I have a data set that (if thought of as an image) is much wider than it is high. (Data is collected in one dimension at 100,000 to 1,000,000 X-points; each Y-value lives between 0 and 1. At its "natural" resolution, you might think of this as an image with an aspect ratio of about 100:1.)
I'd like to be able to display this data in some sort of "zoomable user interface" like the DeepZoom/Silverlight/Seadragon technology for large images. However, those technologies assume that (1) images are nearly square and (2) when you zoom into them, the aspect ratio does not change.
Ideally, I'd like the equivalent tool that only zooms in one dimension. The lowest resolution zoom would display all of the data at a 1:1 aspect ratio. Each time you zoomed in, you would change the aspect ratio. Specifically, you could double the resolution on the X-axis and leave the resolution on the Y-axis alone. So you'd get a pannable version at a 2:1 aspect ratio, then 4:1, then 8:1, until maybe 128:1 or 256:1. At the highest resolution, you'd be able to see the local structure of the data (presumably at the most interesting locations).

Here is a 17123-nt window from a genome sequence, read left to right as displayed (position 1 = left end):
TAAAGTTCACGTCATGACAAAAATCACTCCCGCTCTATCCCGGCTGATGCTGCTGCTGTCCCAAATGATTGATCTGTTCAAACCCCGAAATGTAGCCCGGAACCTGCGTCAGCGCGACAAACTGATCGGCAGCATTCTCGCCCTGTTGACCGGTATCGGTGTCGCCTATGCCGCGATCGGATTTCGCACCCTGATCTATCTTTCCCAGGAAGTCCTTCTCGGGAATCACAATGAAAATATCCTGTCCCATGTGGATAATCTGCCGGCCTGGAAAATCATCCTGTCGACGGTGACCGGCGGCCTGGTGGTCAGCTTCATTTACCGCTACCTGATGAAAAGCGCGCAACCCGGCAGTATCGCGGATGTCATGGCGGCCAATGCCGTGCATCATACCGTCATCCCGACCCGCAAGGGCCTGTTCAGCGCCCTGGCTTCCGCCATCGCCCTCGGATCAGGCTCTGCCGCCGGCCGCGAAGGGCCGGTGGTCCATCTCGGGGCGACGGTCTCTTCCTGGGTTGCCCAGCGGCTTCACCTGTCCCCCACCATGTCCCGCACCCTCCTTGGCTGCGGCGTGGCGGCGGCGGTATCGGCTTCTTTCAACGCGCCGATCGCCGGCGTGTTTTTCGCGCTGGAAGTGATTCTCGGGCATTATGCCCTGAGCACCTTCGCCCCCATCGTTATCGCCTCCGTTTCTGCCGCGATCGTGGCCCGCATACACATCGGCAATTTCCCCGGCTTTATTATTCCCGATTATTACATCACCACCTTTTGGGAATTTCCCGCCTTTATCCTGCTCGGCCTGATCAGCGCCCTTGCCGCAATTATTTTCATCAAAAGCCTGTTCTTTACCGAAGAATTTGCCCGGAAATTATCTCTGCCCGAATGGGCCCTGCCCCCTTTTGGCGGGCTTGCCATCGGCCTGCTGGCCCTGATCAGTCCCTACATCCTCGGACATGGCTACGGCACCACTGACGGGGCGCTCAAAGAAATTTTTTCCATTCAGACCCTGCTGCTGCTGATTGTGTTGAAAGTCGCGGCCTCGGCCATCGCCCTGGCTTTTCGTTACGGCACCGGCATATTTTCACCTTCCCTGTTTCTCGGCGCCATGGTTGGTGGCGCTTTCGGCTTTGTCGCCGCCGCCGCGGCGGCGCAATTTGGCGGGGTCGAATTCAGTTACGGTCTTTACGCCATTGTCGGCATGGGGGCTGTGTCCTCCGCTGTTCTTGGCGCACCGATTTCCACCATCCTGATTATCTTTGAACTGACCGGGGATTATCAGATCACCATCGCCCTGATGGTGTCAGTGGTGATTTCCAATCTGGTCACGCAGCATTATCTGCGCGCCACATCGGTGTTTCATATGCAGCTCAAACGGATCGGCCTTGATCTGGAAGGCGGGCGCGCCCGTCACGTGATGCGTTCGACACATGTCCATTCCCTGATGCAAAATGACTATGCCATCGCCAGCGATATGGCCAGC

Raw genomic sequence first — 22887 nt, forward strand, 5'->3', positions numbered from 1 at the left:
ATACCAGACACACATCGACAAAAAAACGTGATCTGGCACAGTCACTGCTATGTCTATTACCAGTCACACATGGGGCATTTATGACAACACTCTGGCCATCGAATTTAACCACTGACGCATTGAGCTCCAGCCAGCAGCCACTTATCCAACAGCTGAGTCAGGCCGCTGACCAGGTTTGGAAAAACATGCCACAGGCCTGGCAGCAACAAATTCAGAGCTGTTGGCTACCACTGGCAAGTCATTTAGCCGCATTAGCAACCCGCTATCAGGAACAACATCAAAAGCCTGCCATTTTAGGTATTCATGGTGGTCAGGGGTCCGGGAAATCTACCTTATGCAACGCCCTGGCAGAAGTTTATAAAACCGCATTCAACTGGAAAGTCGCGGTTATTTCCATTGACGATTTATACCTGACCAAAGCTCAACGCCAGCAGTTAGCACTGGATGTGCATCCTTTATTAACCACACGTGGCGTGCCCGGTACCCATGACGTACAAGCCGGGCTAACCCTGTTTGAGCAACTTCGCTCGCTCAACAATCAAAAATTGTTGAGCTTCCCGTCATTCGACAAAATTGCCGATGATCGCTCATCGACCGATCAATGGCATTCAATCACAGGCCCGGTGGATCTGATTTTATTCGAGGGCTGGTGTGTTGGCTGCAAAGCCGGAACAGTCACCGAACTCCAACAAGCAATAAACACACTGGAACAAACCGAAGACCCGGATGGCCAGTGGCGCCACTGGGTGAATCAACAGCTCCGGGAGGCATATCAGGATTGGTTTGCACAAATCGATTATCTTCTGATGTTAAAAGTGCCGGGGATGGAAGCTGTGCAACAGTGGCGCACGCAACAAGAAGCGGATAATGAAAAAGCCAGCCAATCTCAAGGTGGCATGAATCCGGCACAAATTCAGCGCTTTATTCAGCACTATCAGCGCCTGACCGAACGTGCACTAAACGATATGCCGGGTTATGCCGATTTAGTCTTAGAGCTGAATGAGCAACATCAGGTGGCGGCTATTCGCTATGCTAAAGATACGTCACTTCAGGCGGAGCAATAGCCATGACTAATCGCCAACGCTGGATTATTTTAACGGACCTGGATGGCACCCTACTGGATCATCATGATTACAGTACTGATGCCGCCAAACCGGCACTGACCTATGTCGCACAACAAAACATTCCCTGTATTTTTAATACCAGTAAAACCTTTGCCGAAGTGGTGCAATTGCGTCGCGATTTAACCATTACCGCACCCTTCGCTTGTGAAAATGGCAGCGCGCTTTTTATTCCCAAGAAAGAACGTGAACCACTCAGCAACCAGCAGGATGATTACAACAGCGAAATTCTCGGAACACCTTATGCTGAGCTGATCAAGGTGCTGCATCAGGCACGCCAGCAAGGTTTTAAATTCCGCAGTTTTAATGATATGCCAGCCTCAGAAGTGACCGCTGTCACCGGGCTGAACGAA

Is there an equivalent to the DeepZoom technology that would allow (tile-based) zooming in only one dimension? Or is there a way to constrain DeepZoom to make this work?